The best romances of May

Adrian Liang on May 22, 2019
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It's very possible that May is my favorite month so far in 2019 for romance. While I listed five of my favorites below, new books by Maisey Yates, Alyssa Cole, Sandhya Menon, and Amanda Quick also reach readers' happy hands this month.

Stories of enemies becoming lovers, a meddling mom who thinks she knows best, and a kilt-wearing prankster are among the best romances of the month.

Load up your book bag or Kindle, grab some me-time, and start reading.


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The Unhoneymooners by Christina Lauren

Note to self: If getting married, don't serve seafood. After the whole wedding is brought to a vomitous halt due to bad fish, the new bride tells her twin sister Olive Torres to go on the Hawaii honeymoon in her place for various complicated reasons that do make sense. Unfortunately, the new groom tells his brother Ethan Thomas the same thing, and Olive and Ethan can't stand to be within a room of each other, much less share a honeymoon suite. But hilarious encounters with Olive's soon-to-be boss and Ethan's predatory ex-girlfriend force Olive and Ethan to fake a relationship that could, with the right amount of forgiveness and vulnerability, turn into the real thing. The writing duo known as Christina Lauren delivers a laugh-out-loud doozy of a modern romance with a thoughtful core.


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Getting Hot with the Scot: A Sometimes in Love Novel by Melonie Johnson

When kilt-wearing prank show host Logan Reid nearly convinces American Cassie Crow that she's stumbled into an Outlander-type moment after she consumes too much scotch in Edinburgh Castle, Cassie knows she has to keep the tape off the air or she will never get the chance to convince her boss she's ready for more serious responsibilities. For Logan, this brilliant prank might be just the episode that will move him from the web to a real TV broadcaster, and getting Cassie's OK to show the footage is essential to future success. It should help that Cassie is clearly attracted to him, right? But their shared attraction morphs into something more, just as this fluffy romance morphs into a heartfelt story with deeper issues that grounds it and sets it above the rest of the pack while still sparking with fun. Johnson continues her series with Smitten by the Brit, available May 28.


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The Bride Test by Helen Hoang

We named Hoang's The Kiss Quotient the best romance of 2018, and I'm delighted (and relieved) that The Bride Test has the same spark, humor, and, yes, boneheadedness that made me fall hard for Hoang's first book. Khai believes he has no feelings and is destined to disappoint any woman who falls for him, so he avoids women—and all people other than family—as much as possible. But his mom thinks she knows better, and after one of her trips to Vietnam, she brings home to California with her Esme Tran, a potential bride, and gives him a summer to fall in love with Esme. Funny, heartwrenching, and the sort of book you'll literally clasp to your chest with a happy sigh after you finish it.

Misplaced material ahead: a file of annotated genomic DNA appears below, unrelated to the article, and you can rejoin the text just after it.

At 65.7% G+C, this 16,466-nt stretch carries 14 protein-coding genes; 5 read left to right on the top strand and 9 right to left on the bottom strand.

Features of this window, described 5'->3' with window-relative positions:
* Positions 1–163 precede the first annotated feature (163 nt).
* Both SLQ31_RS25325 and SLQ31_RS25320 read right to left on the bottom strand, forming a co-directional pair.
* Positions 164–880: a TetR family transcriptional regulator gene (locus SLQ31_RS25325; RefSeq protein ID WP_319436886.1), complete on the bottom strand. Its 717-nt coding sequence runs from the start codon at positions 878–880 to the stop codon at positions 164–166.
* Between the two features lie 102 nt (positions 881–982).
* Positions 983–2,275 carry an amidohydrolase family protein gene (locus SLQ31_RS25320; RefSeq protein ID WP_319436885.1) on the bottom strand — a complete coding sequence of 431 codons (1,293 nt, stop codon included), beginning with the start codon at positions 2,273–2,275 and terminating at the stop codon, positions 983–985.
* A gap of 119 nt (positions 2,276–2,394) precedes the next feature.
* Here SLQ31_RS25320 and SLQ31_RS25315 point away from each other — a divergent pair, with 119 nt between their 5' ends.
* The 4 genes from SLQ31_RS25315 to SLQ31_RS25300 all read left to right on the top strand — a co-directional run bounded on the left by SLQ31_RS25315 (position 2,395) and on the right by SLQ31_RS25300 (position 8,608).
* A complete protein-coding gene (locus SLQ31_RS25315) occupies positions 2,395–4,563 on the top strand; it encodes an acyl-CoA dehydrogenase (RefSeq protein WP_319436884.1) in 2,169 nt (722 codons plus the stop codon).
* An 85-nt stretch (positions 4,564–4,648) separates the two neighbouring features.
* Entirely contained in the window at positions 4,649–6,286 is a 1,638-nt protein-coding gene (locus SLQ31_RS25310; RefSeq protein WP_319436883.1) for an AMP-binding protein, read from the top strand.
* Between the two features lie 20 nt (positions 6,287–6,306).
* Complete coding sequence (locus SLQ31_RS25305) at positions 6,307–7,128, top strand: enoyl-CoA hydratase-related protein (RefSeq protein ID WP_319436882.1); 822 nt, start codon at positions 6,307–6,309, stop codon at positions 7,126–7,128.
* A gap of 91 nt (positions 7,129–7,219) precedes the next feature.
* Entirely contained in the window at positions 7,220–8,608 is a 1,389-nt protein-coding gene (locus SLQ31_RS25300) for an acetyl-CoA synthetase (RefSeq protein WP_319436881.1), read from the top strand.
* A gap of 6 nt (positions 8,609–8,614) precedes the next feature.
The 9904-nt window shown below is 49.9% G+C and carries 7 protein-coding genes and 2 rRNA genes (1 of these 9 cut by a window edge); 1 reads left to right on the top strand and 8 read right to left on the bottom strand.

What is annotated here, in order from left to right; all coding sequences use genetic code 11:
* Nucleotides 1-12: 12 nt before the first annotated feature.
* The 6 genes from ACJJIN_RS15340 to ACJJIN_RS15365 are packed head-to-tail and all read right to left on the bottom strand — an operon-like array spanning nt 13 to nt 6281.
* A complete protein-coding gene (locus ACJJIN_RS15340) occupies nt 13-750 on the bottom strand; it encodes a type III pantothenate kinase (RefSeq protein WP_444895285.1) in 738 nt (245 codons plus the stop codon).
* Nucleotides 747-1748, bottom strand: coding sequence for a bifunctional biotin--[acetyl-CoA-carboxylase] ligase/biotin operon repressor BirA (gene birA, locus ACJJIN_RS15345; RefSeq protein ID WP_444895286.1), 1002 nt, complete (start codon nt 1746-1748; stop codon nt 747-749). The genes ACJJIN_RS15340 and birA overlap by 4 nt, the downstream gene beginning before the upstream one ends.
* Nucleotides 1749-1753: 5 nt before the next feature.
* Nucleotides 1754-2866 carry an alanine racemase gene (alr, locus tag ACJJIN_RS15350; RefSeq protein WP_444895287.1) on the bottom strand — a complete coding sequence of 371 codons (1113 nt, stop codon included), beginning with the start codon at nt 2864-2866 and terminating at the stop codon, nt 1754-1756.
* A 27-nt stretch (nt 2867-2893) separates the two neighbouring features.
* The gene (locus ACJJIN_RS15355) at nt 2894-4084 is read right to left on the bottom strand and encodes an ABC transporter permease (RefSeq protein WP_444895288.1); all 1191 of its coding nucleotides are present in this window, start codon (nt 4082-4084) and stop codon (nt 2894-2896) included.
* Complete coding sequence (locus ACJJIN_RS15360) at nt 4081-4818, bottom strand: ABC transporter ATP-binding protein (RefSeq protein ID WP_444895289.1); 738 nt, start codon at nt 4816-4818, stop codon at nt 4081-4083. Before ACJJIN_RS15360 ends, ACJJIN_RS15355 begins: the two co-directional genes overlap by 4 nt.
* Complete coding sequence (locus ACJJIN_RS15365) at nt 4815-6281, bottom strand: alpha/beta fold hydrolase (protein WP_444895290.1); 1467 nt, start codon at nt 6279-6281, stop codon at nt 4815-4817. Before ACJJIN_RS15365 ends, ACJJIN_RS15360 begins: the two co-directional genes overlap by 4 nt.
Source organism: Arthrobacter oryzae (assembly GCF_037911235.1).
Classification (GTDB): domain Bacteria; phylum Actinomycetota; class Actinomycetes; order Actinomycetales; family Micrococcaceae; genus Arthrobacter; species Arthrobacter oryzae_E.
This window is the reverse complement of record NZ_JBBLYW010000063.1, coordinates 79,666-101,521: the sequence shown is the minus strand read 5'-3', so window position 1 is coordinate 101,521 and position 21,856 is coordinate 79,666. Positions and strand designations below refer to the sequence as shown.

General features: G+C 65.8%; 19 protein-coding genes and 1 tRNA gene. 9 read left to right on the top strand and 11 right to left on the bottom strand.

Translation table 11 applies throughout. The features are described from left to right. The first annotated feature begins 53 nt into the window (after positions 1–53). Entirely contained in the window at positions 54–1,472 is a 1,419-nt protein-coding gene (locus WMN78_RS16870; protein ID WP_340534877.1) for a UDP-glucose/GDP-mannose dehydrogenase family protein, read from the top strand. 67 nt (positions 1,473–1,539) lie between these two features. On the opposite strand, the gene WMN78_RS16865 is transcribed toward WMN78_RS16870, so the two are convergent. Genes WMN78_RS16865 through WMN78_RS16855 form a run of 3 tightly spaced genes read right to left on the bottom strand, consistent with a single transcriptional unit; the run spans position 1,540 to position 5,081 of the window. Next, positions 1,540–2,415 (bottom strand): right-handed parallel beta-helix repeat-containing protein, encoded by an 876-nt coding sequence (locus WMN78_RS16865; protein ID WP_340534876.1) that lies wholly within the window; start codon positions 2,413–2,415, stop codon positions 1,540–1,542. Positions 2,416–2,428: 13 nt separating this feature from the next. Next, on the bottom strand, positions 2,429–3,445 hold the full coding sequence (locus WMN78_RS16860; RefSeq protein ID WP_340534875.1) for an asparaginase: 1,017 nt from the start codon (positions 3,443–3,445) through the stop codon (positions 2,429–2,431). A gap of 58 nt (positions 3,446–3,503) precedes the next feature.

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Red, White & Royal Blue by Casey McQuiston

There's been a ton of buzz about this book for months. Surprisingly (yes, I'm cynical), it not only fulfills its promise but offers far, far more. Prince Henry of Great Britain and First Son Alex Claremont-Diaz always act cordial in public but chilly in private--at least until Alex does something nearly unforgivable at a royal wedding, and the two young men are sent on a publicity junket to prove to the world that they are BFFs. Dislike softens into empathy; empathy strengthens into attraction. Even as Alex's mom hits the campaign trail to be reelected as president, suddenly Harry and Alex have to hide a very different relationship: they are ferociously in love with each other. I admit, I've been giving the royal romance subgenre the side-eye for a few years, unwilling to embrace a trope that seems too similar to the tired (and outdated) billionaire-meets-poor-but-plucky-woman story line. But Red, White & Royal Blue flings itself so deeply into questions about love and identity both inside and out, while garnishing these introspective queries with great secondary characters, that it rises above a simple "royal romance" label. This novel bursts with consequence and far wider crossover appeal, making it the perfect summer read to savor and share.


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Every Last Breath (Final Hour) by Juno Rushdan

Danger, desire, and distrust fuel Rushdan's suspenseful romantic thriller. US agent Maddox Kinkade had to rebuild her life and her heart after a misguided decision killed the love of her life years ago. So when she discovers that not only is her dead fiance Cole Matthews secretly alive but the target of her next op, she's torn between her professional goals and her personal desire to get Cole out of her system once and for all. Every Last Breath steers closer to hard action than to soft suspense, and the journey is an adrenaline-charged one with a satisfying finish line that also teases the reader to pick up the series's next adventure, Nothing to Fear (August 27).


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